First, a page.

Firms often innovate with IT due to institutional pressures, which can lead into rash decisions and drive firms to innovate IT similarly, e.g. mimicking the industry leaders. This drives firms to look alike and turn homogeneous. However, recent observations show that firms can actually become heterogeneous while innovating with IT under institutional pressures. We argue that firms can learn from the IT innovation process and they can turn these learnings into better use of the technology, which can ultimately lead to heterogeneous capabilities. Thus in other words we argue that firms can revive disappointing IT innovations due to institutional pressure and turn them into competitive advantages. This study uses case studies to further explore this nascent phenomenon.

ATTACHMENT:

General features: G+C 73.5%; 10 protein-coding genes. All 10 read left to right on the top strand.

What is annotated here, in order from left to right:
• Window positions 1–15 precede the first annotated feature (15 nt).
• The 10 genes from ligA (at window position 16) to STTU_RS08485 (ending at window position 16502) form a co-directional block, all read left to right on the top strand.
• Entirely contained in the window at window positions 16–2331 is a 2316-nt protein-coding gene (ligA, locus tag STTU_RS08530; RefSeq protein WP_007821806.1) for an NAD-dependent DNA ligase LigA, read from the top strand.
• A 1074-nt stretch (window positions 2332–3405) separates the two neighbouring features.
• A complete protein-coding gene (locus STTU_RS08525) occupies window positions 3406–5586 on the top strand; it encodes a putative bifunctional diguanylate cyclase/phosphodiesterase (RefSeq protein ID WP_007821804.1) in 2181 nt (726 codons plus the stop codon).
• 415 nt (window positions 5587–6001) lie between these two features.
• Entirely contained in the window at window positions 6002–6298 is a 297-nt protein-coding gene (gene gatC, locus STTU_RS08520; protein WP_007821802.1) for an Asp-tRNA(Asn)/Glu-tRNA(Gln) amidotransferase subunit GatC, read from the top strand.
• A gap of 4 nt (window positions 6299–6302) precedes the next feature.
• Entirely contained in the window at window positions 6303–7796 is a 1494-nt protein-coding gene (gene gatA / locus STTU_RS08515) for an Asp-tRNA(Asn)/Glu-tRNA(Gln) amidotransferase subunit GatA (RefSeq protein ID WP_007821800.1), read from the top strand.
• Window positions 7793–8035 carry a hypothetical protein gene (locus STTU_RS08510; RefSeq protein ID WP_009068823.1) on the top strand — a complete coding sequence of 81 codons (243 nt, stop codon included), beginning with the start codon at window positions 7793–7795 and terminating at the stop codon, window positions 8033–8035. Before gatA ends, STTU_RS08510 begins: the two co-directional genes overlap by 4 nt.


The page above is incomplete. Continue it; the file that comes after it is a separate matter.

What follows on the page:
Cheung, Waiman and Leung, Jerrel, "Turning Isomorphic IT Innovations into Unique Capabilities" (2014). ICEB 2014 Proceedings. 11.